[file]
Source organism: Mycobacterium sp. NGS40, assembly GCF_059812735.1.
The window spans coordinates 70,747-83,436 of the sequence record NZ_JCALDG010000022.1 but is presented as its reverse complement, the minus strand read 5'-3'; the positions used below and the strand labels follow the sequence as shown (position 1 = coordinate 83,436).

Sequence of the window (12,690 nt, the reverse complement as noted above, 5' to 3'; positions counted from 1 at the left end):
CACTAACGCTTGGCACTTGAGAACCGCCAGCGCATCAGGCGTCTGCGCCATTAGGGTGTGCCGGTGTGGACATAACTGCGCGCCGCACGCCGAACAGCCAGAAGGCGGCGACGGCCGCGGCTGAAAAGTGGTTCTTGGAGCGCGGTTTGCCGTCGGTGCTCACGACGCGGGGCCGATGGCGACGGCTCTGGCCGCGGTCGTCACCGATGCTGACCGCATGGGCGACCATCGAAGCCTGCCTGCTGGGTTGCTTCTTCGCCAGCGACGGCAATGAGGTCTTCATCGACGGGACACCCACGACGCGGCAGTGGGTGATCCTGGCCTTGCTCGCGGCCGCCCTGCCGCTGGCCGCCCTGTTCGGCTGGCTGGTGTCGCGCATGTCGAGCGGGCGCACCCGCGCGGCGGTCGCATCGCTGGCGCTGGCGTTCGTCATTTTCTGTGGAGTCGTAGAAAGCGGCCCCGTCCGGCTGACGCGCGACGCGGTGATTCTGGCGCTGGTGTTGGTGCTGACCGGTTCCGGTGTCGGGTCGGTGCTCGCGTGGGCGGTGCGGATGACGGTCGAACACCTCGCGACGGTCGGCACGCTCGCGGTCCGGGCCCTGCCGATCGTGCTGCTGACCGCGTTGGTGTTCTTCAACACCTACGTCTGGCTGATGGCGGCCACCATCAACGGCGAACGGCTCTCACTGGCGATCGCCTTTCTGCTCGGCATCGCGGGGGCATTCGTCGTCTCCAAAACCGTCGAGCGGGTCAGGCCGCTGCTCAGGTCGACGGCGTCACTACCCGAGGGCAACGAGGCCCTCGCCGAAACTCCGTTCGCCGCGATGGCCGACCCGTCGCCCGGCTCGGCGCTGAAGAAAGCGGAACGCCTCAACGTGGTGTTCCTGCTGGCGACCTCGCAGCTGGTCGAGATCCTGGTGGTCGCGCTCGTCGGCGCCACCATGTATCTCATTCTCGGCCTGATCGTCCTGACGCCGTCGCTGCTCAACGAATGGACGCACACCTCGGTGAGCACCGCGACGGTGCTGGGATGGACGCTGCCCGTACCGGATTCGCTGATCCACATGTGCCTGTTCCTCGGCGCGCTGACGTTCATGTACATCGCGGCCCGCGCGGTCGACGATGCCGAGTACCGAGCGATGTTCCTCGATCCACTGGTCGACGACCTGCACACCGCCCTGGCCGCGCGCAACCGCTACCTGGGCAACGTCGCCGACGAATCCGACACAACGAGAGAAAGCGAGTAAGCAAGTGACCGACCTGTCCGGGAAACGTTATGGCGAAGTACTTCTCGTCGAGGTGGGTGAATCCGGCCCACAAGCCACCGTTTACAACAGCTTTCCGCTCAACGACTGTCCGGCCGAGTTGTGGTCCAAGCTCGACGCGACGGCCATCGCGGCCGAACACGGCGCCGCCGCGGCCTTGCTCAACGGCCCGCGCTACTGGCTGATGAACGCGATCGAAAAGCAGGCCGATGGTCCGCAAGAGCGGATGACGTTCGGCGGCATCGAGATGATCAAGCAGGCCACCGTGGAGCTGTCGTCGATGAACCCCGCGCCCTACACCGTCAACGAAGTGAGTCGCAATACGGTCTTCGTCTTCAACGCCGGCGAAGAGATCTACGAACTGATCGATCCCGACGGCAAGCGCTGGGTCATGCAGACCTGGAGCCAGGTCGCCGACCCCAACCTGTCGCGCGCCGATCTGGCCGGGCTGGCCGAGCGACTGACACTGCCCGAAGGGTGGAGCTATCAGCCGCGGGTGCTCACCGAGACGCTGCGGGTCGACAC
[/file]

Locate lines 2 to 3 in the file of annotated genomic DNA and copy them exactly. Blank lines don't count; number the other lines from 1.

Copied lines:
The window spans coordinates 70,747-83,436 of the sequence record NZ_JCALDG010000022.1 but is presented as its reverse complement, the minus strand read 5'-3'; the positions used below and the strand labels follow the sequence as shown (position 1 = coordinate 83,436).

Sequence of the window (12,690 nt, the reverse complement as noted above, 5' to 3'; positions counted from 1 at the left end):